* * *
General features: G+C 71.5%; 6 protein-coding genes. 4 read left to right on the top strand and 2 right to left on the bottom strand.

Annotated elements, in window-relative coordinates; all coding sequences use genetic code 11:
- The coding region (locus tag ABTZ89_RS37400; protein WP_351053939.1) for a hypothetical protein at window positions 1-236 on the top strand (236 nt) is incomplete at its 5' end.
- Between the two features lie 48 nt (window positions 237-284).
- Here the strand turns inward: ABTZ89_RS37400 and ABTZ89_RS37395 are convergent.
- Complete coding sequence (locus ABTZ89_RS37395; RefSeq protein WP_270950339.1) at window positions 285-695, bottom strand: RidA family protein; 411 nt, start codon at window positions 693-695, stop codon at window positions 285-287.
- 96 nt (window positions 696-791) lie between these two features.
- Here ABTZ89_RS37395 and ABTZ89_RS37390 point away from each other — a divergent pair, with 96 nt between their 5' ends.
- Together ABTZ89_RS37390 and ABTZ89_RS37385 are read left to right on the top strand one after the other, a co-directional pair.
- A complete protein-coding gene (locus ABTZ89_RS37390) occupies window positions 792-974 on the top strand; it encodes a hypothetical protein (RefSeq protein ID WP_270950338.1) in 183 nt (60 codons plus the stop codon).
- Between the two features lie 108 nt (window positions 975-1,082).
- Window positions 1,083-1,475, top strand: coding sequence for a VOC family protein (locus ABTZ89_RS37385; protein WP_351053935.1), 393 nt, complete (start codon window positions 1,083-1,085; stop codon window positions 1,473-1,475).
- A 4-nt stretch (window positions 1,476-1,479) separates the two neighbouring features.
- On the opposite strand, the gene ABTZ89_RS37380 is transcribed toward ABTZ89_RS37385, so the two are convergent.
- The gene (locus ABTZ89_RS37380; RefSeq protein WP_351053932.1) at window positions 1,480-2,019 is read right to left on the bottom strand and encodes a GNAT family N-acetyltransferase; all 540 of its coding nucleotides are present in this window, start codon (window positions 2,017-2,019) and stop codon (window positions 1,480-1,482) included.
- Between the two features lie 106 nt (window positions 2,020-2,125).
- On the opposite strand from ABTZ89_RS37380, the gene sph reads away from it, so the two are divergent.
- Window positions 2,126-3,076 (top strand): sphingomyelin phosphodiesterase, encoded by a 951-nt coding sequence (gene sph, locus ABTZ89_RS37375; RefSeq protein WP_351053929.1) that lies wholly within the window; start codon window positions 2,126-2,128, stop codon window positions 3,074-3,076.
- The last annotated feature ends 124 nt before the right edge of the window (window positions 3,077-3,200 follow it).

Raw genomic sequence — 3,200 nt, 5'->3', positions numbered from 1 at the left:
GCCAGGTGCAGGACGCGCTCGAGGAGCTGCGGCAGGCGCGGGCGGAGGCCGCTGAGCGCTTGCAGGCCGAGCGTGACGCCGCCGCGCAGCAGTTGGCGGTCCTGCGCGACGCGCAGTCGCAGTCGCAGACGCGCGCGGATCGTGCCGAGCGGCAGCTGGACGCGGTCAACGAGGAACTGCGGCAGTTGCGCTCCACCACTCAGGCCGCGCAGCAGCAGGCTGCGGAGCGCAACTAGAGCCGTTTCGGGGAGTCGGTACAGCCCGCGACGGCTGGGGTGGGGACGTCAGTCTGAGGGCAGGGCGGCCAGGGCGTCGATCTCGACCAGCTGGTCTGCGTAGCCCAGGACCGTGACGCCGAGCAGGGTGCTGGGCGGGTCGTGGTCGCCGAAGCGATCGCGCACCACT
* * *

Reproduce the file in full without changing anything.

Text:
General features: G+C 71.5%; 6 protein-coding genes. 4 read left to right on the top strand and 2 right to left on the bottom strand.

Annotated elements, in window-relative coordinates; all coding sequences use genetic code 11:
- The coding region (locus tag ABTZ89_RS37400; protein WP_351053939.1) for a hypothetical protein at window positions 1-236 on the top strand (236 nt) is incomplete at its 5' end.
- Between the two features lie 48 nt (window positions 237-284).
- Here the strand turns inward: ABTZ89_RS37400 and ABTZ89_RS37395 are convergent.
- Complete coding sequence (locus ABTZ89_RS37395; RefSeq protein WP_270950339.1) at window positions 285-695, bottom strand: RidA family protein; 411 nt, start codon at window positions 693-695, stop codon at window positions 285-287.
- 96 nt (window positions 696-791) lie between these two features.
- Here ABTZ89_RS37395 and ABTZ89_RS37390 point away from each other — a divergent pair, with 96 nt between their 5' ends.
- Together ABTZ89_RS37390 and ABTZ89_RS37385 are read left to right on the top strand one after the other, a co-directional pair.
- A complete protein-coding gene (locus ABTZ89_RS37390) occupies window positions 792-974 on the top strand; it encodes a hypothetical protein (RefSeq protein ID WP_270950338.1) in 183 nt (60 codons plus the stop codon).
- Between the two features lie 108 nt (window positions 975-1,082).
- Window positions 1,083-1,475, top strand: coding sequence for a VOC family protein (locus ABTZ89_RS37385; protein WP_351053935.1), 393 nt, complete (start codon window positions 1,083-1,085; stop codon window positions 1,473-1,475).
- A 4-nt stretch (window positions 1,476-1,479) separates the two neighbouring features.
- On the opposite strand, the gene ABTZ89_RS37380 is transcribed toward ABTZ89_RS37385, so the two are convergent.
- The gene (locus ABTZ89_RS37380; RefSeq protein WP_351053932.1) at window positions 1,480-2,019 is read right to left on the bottom strand and encodes a GNAT family N-acetyltransferase; all 540 of its coding nucleotides are present in this window, start codon (window positions 2,017-2,019) and stop codon (window positions 1,480-1,482) included.
- Between the two features lie 106 nt (window positions 2,020-2,125).
- On the opposite strand from ABTZ89_RS37380, the gene sph reads away from it, so the two are divergent.
- Window positions 2,126-3,076 (top strand): sphingomyelin phosphodiesterase, encoded by a 951-nt coding sequence (gene sph, locus ABTZ89_RS37375; RefSeq protein WP_351053929.1) that lies wholly within the window; start codon window positions 2,126-2,128, stop codon window positions 3,074-3,076.
- The last annotated feature ends 124 nt before the right edge of the window (window positions 3,077-3,200 follow it).

Raw genomic sequence — 3,200 nt, 5'->3', positions numbered from 1 at the left:
GCCAGGTGCAGGACGCGCTCGAGGAGCTGCGGCAGGCGCGGGCGGAGGCCGCTGAGCGCTTGCAGGCCGAGCGTGACGCCGCCGCGCAGCAGTTGGCGGTCCTGCGCGACGCGCAGTCGCAGTCGCAGACGCGCGCGGATCGTGCCGAGCGGCAGCTGGACGCGGTCAACGAGGAACTGCGGCAGTTGCGCTCCACCACTCAGGCCGCGCAGCAGCAGGCTGCGGAGCGCAACTAGAGCCGTTTCGGGGAGTCGGTACAGCCCGCGACGGCTGGGGTGGGGACGTCAGTCTGAGGGCAGGGCGGCCAGGGCGTCGATCTCGACCAGCTGGTCTGCGTAGCCCAGGACCGTGACGCCGAGCAGGGTGCTGGGCGGGTCGTGGTCGCCGAAGCGATCGCGCACCACT